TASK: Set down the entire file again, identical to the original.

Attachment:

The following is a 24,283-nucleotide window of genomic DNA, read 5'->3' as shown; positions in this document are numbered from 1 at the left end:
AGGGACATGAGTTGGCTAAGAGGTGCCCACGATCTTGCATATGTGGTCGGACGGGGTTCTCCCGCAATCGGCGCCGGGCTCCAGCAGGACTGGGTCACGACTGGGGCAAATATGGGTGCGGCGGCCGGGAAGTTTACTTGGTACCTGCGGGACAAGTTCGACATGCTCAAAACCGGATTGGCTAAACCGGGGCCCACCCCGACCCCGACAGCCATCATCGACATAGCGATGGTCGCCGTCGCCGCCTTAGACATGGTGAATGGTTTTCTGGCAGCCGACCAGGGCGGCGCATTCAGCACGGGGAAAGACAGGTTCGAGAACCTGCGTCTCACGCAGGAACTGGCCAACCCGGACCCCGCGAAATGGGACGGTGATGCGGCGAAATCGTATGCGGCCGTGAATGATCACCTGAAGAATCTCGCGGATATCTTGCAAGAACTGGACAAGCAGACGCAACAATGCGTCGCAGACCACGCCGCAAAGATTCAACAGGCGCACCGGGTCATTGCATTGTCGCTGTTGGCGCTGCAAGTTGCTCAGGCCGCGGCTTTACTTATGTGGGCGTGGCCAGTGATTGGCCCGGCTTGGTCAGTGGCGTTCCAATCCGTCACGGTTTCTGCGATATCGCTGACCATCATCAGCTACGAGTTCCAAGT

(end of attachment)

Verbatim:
The following is a 24,283-nucleotide window of genomic DNA, read 5'->3' as shown; positions in this document are numbered from 1 at the left end:
AGGGACATGAGTTGGCTAAGAGGTGCCCACGATCTTGCATATGTGGTCGGACGGGGTTCTCCCGCAATCGGCGCCGGGCTCCAGCAGGACTGGGTCACGACTGGGGCAAATATGGGTGCGGCGGCCGGGAAGTTTACTTGGTACCTGCGGGACAAGTTCGACATGCTCAAAACCGGATTGGCTAAACCGGGGCCCACCCCGACCCCGACAGCCATCATCGACATAGCGATGGTCGCCGTCGCCGCCTTAGACATGGTGAATGGTTTTCTGGCAGCCGACCAGGGCGGCGCATTCAGCACGGGGAAAGACAGGTTCGAGAACCTGCGTCTCACGCAGGAACTGGCCAACCCGGACCCCGCGAAATGGGACGGTGATGCGGCGAAATCGTATGCGGCCGTGAATGATCACCTGAAGAATCTCGCGGATATCTTGCAAGAACTGGACAAGCAGACGCAACAATGCGTCGCAGACCACGCCGCAAAGATTCAACAGGCGCACCGGGTCATTGCATTGTCGCTGTTGGCGCTGCAAGTTGCTCAGGCCGCGGCTTTACTTATGTGGGCGTGGCCAGTGATTGGCCCGGCTTGGTCAGTGGCGTTCCAATCCGTCACGGTTTCTGCGATATCGCTGACCATCATCAGCTACGAGTTCCAAGT